Mark Bowytz

Besides contributing at @TheDailyWTF, I write DevDisasters for Visual Studio Magazine, and involved in various side projects including child rearing and marriage. Twitter: @mbowytz

Unfortunate Timing

by in Error'd on

"Apparently, I viewed the page during one of those special 31 seconds of the year," wrote Richard W.


Unmapped Potential

by in Error'd on

"As an Australian, I demand that they replace one of the two Belgiums with something to represent the quarter of the Earth they missed!" writes John A.


Classic WTF: The Proven Fix

by in Feature Articles on
It's a holiday weekend in the US, and I can't think of a better way to celebrate the history of the US than by having something go terribly wrong in a steel foundry. AMERICA! (original)--Remy

Photo Credit: Bryan Ledgard @ flickr There are lots of ways to ruin a batch of steel.

Just like making a cake, add in too much of one ingredient, add an ingredient at the wrong time, or heat everything to the wrong temperature, and it could all end in disaster. But in the case of a steel mill, we're talking about a 150 ton cake made of red-hot molten iron that's worth millions of dollars. Obviously, the risk of messing things up is a little bit higher. So, to help keep potential financial disaster at bay, the plants remove part of the human error factor and rely upon automated systems to keep things humming along smoothly. Systems much like the ones made by the company where Robert M. was a development manager.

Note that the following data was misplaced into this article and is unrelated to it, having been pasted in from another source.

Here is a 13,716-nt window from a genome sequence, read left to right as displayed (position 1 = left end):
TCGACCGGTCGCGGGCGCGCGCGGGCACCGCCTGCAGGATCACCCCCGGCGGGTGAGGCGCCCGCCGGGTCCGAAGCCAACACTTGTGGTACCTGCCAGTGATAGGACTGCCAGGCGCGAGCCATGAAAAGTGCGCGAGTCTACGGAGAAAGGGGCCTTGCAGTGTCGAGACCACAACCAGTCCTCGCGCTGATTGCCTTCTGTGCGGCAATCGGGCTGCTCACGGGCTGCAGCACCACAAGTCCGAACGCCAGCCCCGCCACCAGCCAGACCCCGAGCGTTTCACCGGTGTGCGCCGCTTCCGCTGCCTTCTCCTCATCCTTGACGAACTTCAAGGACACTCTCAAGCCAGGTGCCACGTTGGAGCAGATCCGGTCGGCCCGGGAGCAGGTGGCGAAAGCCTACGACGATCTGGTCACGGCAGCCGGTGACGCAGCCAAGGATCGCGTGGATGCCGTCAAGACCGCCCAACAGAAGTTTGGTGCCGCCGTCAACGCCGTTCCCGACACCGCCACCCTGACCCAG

Best Null I Ever Had

by in Error'd on

"Truly the best null I've ever had. Definitely would purchase again," wrote Andrew R.


Perfectly Logical

by in Error'd on

"Outlook can't open an attachment because it claims that it was made in Outlook, which Outlook doesn't think is installed...or something," writes Gavin.


@TitleOfErrord

by in Error'd on

"I asked my son, @Firstname, and he is indeed rather @Emotion about going to @ThemePark!" wrote Chris @LASTNAME.


Classic WTF: Hacker Proof Booleans

by in CodeSOD on
We continue our summer break with a classic case of outsmarting oneself in the stupidest way. Original -- Remy

"Years ago, long before I'd actually started programming, I spent my time learning about computers and data concepts by messing around with, believe it or not, cheat devices for video games," wrote Rena K., "The one I used primarily provided a RAM editor and some other tools which allowed me to tool around with the internal game files and I even get into muddling around with the game data all in the interest of seeing what would happen."

"As such, by the time my inflated hacker ego and I got into programming professionally, I was already pretty familiar with basic things like data types and binary. I was feeling pretty darn L33T."


Know Your Bits!

by in Error'd on

"I know software can't always be perfect, but things like this make me want to shut down my PC and say that's enough computering for the day," writes Timothy W.


Archives